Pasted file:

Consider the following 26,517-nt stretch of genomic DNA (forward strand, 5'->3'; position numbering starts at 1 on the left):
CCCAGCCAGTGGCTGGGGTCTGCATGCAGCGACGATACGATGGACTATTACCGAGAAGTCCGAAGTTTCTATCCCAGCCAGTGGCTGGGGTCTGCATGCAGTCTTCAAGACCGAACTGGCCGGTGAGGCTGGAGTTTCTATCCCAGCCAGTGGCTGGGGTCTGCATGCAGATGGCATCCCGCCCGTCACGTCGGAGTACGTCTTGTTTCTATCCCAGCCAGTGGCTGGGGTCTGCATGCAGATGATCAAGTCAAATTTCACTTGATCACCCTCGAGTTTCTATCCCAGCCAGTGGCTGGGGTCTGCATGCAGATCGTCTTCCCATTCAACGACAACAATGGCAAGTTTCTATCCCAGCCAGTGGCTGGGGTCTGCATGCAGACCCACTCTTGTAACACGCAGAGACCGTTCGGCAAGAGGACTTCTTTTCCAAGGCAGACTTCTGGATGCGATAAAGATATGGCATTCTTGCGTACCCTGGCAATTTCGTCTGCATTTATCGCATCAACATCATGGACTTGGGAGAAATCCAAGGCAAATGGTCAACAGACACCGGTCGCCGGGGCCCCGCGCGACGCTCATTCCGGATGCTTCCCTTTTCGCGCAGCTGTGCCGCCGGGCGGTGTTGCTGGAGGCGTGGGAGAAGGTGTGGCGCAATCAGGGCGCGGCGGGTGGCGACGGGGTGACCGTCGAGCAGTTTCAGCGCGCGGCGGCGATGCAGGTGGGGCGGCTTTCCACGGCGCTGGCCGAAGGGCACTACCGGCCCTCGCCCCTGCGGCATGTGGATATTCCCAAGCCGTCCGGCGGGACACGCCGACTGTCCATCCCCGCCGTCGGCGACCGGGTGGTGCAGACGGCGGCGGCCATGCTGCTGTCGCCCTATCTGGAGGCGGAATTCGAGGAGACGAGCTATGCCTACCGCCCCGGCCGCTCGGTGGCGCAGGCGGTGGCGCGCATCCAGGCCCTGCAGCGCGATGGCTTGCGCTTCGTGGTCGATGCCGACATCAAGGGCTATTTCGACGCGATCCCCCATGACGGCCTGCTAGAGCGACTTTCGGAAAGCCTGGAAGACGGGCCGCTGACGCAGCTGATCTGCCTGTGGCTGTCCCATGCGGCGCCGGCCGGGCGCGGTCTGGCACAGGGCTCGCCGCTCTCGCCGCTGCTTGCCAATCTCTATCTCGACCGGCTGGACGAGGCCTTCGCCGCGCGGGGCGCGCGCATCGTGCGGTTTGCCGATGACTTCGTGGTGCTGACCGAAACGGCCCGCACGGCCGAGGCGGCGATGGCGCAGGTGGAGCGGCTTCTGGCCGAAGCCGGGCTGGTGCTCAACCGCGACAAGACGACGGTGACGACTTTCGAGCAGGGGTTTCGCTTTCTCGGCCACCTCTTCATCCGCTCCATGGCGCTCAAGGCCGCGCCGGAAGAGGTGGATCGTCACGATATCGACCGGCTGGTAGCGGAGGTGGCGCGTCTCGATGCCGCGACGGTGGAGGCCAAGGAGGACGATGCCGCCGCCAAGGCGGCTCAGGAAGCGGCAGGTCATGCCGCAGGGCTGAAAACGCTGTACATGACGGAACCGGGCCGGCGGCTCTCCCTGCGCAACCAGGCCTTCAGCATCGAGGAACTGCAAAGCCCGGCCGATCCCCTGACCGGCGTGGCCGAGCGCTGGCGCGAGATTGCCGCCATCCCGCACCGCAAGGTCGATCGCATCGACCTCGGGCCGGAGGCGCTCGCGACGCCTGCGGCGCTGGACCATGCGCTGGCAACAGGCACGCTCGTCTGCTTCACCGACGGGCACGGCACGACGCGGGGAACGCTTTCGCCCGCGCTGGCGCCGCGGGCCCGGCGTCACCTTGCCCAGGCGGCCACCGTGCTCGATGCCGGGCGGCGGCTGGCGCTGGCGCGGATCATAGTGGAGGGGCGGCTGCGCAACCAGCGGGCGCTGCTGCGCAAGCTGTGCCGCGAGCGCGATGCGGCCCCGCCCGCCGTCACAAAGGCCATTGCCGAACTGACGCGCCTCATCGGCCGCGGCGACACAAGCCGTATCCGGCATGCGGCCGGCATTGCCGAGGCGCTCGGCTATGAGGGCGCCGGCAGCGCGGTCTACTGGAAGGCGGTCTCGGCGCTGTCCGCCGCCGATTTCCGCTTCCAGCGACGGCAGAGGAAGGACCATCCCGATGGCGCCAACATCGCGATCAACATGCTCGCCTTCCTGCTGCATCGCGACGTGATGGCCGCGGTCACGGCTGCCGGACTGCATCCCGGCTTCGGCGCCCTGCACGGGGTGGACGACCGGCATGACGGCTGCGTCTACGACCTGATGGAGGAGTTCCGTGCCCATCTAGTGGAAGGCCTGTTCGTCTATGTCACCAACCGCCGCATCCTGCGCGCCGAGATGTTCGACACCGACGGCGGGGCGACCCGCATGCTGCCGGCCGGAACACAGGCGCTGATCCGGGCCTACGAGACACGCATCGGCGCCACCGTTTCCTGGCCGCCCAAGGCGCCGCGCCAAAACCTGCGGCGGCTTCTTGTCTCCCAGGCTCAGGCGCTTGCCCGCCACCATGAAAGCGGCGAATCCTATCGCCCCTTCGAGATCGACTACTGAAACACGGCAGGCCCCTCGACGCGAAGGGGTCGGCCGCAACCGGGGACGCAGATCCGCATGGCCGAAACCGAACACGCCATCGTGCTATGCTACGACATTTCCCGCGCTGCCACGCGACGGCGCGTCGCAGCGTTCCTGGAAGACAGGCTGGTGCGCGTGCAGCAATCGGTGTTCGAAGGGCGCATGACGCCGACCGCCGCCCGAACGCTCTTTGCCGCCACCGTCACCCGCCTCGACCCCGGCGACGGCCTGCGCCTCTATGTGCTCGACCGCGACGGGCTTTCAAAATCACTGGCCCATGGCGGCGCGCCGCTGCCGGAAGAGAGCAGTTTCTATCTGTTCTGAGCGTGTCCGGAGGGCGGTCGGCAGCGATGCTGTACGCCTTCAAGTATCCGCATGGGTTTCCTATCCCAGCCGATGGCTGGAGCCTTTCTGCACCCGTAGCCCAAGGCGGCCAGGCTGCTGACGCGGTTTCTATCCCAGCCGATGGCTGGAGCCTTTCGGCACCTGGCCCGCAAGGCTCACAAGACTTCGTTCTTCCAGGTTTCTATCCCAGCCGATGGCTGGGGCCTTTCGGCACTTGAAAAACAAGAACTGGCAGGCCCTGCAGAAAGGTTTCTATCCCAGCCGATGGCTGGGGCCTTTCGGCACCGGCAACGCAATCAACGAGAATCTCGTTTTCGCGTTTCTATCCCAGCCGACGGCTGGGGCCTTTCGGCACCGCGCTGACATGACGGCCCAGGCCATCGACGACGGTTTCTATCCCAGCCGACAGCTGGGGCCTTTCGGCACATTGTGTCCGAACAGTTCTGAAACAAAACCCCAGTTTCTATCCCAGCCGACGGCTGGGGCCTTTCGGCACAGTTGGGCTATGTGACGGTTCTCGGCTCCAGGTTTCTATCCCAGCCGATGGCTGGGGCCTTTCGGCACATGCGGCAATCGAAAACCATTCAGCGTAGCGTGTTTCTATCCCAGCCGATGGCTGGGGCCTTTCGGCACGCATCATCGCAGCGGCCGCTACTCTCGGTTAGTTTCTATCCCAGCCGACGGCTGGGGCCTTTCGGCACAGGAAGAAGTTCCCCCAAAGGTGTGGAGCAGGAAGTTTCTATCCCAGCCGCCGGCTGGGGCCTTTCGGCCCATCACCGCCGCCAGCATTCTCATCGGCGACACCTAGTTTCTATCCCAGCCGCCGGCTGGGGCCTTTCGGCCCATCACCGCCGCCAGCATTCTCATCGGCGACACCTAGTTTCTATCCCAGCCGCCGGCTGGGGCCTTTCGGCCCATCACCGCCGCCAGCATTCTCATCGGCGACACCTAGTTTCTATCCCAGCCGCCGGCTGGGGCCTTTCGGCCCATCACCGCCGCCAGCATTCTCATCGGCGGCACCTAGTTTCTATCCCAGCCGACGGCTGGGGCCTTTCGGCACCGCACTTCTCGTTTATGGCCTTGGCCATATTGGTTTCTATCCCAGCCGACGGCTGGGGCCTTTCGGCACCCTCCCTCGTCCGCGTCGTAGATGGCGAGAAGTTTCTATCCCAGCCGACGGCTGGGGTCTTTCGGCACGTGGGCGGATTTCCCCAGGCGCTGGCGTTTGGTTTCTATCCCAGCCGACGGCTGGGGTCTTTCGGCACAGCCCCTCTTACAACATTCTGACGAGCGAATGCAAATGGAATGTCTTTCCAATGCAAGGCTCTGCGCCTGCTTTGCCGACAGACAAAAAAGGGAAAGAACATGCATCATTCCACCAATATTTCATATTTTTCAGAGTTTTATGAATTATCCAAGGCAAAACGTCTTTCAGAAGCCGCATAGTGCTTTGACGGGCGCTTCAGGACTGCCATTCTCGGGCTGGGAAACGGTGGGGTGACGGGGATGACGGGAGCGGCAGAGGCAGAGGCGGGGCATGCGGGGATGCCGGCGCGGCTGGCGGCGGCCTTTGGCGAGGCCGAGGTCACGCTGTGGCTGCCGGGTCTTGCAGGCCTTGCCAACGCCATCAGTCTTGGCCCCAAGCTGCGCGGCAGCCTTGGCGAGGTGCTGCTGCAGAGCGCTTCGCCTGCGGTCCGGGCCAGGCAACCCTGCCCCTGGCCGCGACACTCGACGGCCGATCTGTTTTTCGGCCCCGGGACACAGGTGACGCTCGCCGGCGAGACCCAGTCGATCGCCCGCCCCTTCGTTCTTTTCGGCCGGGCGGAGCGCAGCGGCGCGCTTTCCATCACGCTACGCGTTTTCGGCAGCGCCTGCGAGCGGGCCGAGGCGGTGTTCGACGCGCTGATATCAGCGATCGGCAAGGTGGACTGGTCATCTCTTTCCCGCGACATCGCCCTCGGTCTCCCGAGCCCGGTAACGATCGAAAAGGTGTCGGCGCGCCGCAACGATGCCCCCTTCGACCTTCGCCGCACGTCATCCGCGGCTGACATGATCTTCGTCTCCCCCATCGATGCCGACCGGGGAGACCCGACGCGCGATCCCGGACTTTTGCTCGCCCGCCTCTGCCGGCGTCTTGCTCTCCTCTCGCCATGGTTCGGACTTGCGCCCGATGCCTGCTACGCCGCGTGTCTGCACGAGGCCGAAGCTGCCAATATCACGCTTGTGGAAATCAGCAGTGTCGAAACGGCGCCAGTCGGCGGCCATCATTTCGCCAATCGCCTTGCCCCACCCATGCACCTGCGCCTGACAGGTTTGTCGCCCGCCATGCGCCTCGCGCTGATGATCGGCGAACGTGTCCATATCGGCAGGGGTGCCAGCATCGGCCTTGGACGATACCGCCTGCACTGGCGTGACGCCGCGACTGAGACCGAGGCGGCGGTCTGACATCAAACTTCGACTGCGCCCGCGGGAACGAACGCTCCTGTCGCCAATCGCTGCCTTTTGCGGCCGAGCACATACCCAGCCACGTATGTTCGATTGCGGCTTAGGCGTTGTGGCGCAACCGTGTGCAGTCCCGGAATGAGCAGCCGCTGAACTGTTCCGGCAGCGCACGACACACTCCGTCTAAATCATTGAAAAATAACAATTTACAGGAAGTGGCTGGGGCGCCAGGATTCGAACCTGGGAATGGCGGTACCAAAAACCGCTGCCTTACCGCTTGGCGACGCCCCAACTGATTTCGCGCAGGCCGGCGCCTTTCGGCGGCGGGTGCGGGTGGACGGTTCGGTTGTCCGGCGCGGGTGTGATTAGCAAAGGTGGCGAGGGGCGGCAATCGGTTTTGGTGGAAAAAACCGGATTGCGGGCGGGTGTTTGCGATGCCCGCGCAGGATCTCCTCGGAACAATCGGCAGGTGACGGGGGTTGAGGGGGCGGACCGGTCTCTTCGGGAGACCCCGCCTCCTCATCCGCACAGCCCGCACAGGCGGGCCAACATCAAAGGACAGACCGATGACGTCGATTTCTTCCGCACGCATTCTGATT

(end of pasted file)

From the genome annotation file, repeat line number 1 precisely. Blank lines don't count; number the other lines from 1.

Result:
Consider the following 26,517-nt stretch of genomic DNA (forward strand, 5'->3'; position numbering starts at 1 on the left):